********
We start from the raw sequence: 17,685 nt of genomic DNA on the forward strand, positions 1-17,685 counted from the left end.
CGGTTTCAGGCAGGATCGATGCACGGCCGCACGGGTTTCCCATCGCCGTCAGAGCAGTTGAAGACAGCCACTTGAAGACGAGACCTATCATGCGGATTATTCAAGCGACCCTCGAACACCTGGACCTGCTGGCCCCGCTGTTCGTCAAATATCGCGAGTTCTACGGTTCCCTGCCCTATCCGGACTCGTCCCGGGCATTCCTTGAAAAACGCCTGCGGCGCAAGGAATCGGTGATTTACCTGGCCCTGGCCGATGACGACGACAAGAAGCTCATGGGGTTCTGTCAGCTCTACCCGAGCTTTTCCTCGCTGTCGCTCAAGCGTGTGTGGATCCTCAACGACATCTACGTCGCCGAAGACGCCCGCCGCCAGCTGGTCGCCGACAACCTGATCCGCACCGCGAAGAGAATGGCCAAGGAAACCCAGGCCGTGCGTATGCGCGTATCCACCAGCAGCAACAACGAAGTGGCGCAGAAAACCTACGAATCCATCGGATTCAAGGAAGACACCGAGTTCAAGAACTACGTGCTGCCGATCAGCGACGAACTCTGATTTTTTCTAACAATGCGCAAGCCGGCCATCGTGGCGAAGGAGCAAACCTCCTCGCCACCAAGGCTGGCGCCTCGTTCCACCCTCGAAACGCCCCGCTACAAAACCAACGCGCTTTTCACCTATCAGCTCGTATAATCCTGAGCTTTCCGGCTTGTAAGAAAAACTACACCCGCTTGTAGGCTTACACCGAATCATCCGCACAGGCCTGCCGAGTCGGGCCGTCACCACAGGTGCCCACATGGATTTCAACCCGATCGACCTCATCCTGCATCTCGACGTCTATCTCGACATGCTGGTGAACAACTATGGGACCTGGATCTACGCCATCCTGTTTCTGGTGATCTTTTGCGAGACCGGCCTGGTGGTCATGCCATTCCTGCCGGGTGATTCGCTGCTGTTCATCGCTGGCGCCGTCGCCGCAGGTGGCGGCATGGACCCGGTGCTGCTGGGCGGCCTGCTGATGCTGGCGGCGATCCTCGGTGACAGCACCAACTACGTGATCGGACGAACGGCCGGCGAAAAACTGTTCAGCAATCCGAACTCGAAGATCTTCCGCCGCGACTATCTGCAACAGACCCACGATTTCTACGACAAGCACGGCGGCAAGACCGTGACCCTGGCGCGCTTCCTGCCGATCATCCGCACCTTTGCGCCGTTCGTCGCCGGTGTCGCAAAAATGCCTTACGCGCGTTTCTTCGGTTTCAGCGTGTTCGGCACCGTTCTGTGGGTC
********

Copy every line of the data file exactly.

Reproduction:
We start from the raw sequence: 17,685 nt of genomic DNA on the forward strand, positions 1-17,685 counted from the left end.
CGGTTTCAGGCAGGATCGATGCACGGCCGCACGGGTTTCCCATCGCCGTCAGAGCAGTTGAAGACAGCCACTTGAAGACGAGACCTATCATGCGGATTATTCAAGCGACCCTCGAACACCTGGACCTGCTGGCCCCGCTGTTCGTCAAATATCGCGAGTTCTACGGTTCCCTGCCCTATCCGGACTCGTCCCGGGCATTCCTTGAAAAACGCCTGCGGCGCAAGGAATCGGTGATTTACCTGGCCCTGGCCGATGACGACGACAAGAAGCTCATGGGGTTCTGTCAGCTCTACCCGAGCTTTTCCTCGCTGTCGCTCAAGCGTGTGTGGATCCTCAACGACATCTACGTCGCCGAAGACGCCCGCCGCCAGCTGGTCGCCGACAACCTGATCCGCACCGCGAAGAGAATGGCCAAGGAAACCCAGGCCGTGCGTATGCGCGTATCCACCAGCAGCAACAACGAAGTGGCGCAGAAAACCTACGAATCCATCGGATTCAAGGAAGACACCGAGTTCAAGAACTACGTGCTGCCGATCAGCGACGAACTCTGATTTTTTCTAACAATGCGCAAGCCGGCCATCGTGGCGAAGGAGCAAACCTCCTCGCCACCAAGGCTGGCGCCTCGTTCCACCCTCGAAACGCCCCGCTACAAAACCAACGCGCTTTTCACCTATCAGCTCGTATAATCCTGAGCTTTCCGGCTTGTAAGAAAAACTACACCCGCTTGTAGGCTTACACCGAATCATCCGCACAGGCCTGCCGAGTCGGGCCGTCACCACAGGTGCCCACATGGATTTCAACCCGATCGACCTCATCCTGCATCTCGACGTCTATCTCGACATGCTGGTGAACAACTATGGGACCTGGATCTACGCCATCCTGTTTCTGGTGATCTTTTGCGAGACCGGCCTGGTGGTCATGCCATTCCTGCCGGGTGATTCGCTGCTGTTCATCGCTGGCGCCGTCGCCGCAGGTGGCGGCATGGACCCGGTGCTGCTGGGCGGCCTGCTGATGCTGGCGGCGATCCTCGGTGACAGCACCAACTACGTGATCGGACGAACGGCCGGCGAAAAACTGTTCAGCAATCCGAACTCGAAGATCTTCCGCCGCGACTATCTGCAACAGACCCACGATTTCTACGACAAGCACGGCGGCAAGACCGTGACCCTGGCGCGCTTCCTGCCGATCATCCGCACCTTTGCGCCGTTCGTCGCCGGTGTCGCAAAAATGCCTTACGCGCGTTTCTTCGGTTTCAGCGTGTTCGGCACCGTTCTGTGGGTC